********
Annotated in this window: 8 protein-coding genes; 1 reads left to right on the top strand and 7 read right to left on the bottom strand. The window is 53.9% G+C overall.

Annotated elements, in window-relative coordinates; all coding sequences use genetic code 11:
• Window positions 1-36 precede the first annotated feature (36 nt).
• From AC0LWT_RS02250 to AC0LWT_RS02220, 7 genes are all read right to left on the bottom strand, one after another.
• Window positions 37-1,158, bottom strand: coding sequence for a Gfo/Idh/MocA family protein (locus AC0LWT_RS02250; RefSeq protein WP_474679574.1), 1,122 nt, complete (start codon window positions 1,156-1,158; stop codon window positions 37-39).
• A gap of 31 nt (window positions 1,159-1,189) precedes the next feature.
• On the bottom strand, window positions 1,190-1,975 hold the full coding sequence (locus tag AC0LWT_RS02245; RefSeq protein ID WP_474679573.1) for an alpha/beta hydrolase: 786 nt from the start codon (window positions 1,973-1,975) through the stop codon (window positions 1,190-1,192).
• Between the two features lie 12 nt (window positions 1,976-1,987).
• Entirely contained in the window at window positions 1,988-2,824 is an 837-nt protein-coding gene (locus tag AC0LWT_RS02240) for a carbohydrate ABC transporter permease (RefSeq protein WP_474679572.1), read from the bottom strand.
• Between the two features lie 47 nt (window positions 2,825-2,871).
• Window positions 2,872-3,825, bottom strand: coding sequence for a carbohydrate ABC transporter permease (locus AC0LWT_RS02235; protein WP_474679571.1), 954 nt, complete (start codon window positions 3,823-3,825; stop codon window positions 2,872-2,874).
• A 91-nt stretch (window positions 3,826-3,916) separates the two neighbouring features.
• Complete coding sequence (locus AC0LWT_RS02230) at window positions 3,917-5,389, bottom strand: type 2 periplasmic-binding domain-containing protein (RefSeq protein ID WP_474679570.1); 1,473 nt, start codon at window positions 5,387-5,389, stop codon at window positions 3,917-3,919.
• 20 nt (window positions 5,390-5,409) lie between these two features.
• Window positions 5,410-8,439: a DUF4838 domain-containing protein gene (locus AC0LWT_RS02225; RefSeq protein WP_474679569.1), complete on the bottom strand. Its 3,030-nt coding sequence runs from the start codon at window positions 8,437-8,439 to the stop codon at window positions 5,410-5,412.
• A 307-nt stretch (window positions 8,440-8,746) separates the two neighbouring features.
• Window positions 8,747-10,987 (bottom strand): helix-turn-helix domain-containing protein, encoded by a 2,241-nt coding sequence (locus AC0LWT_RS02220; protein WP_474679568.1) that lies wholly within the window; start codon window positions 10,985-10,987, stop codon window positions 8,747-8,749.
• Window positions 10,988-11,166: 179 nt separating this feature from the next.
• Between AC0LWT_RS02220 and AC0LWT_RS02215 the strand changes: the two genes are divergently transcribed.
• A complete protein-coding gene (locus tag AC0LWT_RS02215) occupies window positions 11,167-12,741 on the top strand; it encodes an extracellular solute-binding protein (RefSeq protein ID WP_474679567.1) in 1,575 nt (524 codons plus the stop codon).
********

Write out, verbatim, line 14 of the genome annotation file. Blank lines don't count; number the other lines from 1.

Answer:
• 20 nt (window positions 5,390-5,409) lie between these two features.